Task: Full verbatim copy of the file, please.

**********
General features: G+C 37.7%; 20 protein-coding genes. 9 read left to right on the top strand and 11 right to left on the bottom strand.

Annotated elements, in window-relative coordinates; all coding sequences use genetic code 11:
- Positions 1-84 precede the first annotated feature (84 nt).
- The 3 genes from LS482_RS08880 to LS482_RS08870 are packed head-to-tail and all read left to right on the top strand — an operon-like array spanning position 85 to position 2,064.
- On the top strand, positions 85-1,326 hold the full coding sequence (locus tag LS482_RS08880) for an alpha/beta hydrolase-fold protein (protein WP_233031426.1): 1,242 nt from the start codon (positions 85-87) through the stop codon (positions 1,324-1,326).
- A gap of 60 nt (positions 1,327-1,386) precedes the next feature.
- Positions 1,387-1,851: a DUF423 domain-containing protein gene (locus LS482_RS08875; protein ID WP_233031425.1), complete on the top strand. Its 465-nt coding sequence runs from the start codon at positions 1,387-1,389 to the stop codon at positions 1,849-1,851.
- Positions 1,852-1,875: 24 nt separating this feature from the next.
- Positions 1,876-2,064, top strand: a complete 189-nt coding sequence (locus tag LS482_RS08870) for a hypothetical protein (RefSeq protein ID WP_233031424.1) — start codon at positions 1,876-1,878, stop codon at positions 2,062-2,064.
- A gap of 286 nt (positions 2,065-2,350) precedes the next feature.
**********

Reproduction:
General features: G+C 37.7%; 20 protein-coding genes. 9 read left to right on the top strand and 11 right to left on the bottom strand.

Annotated elements, in window-relative coordinates; all coding sequences use genetic code 11:
- Positions 1-84 precede the first annotated feature (84 nt).
- The 3 genes from LS482_RS08880 to LS482_RS08870 are packed head-to-tail and all read left to right on the top strand — an operon-like array spanning position 85 to position 2,064.
- On the top strand, positions 85-1,326 hold the full coding sequence (locus tag LS482_RS08880) for an alpha/beta hydrolase-fold protein (protein WP_233031426.1): 1,242 nt from the start codon (positions 85-87) through the stop codon (positions 1,324-1,326).
- A gap of 60 nt (positions 1,327-1,386) precedes the next feature.
- Positions 1,387-1,851: a DUF423 domain-containing protein gene (locus LS482_RS08875; protein ID WP_233031425.1), complete on the top strand. Its 465-nt coding sequence runs from the start codon at positions 1,387-1,389 to the stop codon at positions 1,849-1,851.
- Positions 1,852-1,875: 24 nt separating this feature from the next.
- Positions 1,876-2,064, top strand: a complete 189-nt coding sequence (locus tag LS482_RS08870) for a hypothetical protein (RefSeq protein ID WP_233031424.1) — start codon at positions 1,876-1,878, stop codon at positions 2,062-2,064.
- A gap of 286 nt (positions 2,065-2,350) precedes the next feature.